• Places of residence
• Educational and training background
• Career experience
• Civic interests and activities
• How and why your client became interested in this business
• Your client’s business philosophy and/or attitude towards business
• Any other information that contributes to a portrait of your client as a person who has chosen to become the operator of a small business

VII. b Nature and History of the Firm
The nature of the firm is a brief description of what it does in the way of production or service.
The history of the firm traces the process and patterns of the firm’s development. This might include a listing of:







The firm’s previous owners
The firm’s location(s)
The firm’s facilities, and how they have changed
The firm’s diversification over the years
The firm’s financial history
The firm’s staffing, and how it has changed

In the case of a firm with a short history (which has likely undergone little change), merge this section with the section titled The Firm Today. It would then make sense to use the heading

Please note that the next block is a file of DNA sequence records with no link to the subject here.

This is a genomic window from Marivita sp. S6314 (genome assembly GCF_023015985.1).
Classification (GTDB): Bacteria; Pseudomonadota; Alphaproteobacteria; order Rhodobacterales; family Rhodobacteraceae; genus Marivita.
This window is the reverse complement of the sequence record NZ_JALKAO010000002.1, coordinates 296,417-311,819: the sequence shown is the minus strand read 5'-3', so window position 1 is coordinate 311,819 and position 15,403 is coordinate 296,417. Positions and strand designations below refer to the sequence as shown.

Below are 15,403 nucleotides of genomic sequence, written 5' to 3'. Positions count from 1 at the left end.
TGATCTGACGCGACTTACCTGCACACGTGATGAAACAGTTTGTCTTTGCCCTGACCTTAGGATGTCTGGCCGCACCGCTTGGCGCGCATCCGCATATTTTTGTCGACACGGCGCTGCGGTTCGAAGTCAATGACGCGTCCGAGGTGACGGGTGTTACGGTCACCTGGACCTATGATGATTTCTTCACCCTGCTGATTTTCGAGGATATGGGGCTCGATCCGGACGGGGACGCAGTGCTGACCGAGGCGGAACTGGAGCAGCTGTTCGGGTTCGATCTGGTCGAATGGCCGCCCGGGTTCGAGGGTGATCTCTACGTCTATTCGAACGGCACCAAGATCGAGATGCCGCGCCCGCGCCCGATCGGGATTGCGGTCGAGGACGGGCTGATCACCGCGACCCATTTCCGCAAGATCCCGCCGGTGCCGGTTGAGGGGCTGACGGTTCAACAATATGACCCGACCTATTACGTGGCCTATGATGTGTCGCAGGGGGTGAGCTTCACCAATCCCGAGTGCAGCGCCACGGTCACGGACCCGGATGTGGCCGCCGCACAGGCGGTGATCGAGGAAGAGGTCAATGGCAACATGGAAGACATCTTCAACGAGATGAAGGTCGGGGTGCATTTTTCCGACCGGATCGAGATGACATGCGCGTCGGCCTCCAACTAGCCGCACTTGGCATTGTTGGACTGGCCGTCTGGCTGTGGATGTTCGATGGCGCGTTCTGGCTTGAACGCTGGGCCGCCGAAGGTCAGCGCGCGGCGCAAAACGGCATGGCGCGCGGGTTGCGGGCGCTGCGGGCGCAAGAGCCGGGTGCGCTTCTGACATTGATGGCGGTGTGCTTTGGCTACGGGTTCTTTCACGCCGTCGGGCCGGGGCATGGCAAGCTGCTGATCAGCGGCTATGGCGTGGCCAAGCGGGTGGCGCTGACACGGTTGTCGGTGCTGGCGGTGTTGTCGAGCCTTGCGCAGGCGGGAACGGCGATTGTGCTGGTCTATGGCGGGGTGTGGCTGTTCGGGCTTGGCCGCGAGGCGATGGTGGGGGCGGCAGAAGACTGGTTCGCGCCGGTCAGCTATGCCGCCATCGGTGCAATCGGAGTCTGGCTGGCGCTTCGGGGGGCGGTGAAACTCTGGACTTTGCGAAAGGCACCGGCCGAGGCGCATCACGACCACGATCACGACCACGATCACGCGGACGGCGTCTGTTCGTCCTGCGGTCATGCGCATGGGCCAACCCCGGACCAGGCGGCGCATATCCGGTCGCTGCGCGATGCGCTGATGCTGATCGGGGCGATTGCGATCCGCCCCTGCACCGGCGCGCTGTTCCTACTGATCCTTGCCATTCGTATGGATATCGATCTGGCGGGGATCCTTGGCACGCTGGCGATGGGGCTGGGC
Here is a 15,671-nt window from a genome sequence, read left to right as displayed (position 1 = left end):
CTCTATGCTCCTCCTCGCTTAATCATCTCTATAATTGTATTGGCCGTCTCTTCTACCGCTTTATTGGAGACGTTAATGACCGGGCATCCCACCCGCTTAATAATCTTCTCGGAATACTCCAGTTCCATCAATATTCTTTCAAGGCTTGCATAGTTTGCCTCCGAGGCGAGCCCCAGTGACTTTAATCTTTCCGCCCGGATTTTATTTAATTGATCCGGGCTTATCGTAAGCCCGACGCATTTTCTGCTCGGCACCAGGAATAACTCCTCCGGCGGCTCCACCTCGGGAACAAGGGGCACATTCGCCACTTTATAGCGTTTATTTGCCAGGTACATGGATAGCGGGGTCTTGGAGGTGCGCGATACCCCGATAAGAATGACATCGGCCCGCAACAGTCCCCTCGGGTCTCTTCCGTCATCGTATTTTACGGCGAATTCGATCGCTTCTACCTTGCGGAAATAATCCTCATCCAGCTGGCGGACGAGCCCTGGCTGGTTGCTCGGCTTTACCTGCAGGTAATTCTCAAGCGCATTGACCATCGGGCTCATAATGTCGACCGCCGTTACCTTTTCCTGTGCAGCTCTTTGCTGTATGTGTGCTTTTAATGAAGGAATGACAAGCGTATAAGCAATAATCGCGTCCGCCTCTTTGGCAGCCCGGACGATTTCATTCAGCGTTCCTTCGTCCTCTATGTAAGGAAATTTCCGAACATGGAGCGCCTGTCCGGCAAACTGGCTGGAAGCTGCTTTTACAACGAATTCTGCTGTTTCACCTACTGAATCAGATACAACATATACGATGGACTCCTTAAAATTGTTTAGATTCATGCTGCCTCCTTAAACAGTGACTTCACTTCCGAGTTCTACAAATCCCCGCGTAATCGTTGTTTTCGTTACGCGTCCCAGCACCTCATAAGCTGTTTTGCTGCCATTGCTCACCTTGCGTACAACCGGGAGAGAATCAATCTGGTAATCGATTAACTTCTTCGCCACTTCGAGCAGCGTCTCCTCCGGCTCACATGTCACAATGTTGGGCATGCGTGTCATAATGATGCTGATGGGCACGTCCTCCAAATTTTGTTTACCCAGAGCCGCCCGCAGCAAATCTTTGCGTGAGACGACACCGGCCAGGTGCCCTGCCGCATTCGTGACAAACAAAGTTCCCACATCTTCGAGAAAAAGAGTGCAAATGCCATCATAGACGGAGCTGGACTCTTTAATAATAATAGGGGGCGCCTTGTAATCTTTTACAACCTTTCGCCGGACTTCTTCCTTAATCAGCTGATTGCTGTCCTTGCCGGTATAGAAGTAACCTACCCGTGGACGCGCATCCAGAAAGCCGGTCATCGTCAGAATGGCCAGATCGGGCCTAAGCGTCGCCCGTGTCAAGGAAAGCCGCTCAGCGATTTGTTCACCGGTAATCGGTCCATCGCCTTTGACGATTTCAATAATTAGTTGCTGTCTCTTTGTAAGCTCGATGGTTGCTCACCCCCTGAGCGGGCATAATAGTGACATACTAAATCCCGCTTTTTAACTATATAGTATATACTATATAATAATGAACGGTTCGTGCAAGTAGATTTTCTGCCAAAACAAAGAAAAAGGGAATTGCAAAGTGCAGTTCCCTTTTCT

History of the Firm for the two merged sections.

VII. c The Firm Today
The meaning of the word “today” is variable, and differs from firm to firm (last calendar year, last fiscal year, last quarter, span of time since they moved to current location, etc.)
This section will include a description of:





Current facilities (external and internal design and appearance)
Its immediate locale and setting
Organizational structure and personnel
Current financial status

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Remember, this is not the place to analyze the problems or the opportunities. It is important that the information placed under each heading only speaks to that particular heading.

VII. d The Business and Market Environment